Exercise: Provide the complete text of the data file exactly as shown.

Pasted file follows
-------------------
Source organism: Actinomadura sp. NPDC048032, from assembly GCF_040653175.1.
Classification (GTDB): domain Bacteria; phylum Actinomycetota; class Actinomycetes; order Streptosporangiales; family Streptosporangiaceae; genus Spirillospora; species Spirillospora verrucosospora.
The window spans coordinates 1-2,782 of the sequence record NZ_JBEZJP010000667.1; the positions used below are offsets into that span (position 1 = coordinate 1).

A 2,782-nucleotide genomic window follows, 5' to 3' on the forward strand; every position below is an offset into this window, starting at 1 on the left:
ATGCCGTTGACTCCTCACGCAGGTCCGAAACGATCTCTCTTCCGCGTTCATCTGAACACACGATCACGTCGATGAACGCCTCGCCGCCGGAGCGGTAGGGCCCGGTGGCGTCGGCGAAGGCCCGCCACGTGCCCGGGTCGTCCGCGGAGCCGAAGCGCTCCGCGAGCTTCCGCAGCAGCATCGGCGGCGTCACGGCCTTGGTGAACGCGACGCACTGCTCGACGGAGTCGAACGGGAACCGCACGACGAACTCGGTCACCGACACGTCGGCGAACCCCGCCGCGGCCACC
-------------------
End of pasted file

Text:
Source organism: Actinomadura sp. NPDC048032, from assembly GCF_040653175.1.
Classification (GTDB): domain Bacteria; phylum Actinomycetota; class Actinomycetes; order Streptosporangiales; family Streptosporangiaceae; genus Spirillospora; species Spirillospora verrucosospora.
The window spans coordinates 1-2,782 of the sequence record NZ_JBEZJP010000667.1; the positions used below are offsets into that span (position 1 = coordinate 1).

A 2,782-nucleotide genomic window follows, 5' to 3' on the forward strand; every position below is an offset into this window, starting at 1 on the left:
ATGCCGTTGACTCCTCACGCAGGTCCGAAACGATCTCTCTTCCGCGTTCATCTGAACACACGATCACGTCGATGAACGCCTCGCCGCCGGAGCGGTAGGGCCCGGTGGCGTCGGCGAAGGCCCGCCACGTGCCCGGGTCGTCCGCGGAGCCGAAGCGCTCCGCGAGCTTCCGCAGCAGCATCGGCGGCGTCACGGCCTTGGTGAACGCGACGCACTGCTCGACGGAGTCGAACGGGAACCGCACGACGAACTCGGTCACCGACACGTCGGCGAACCCCGCCGCGGCCACC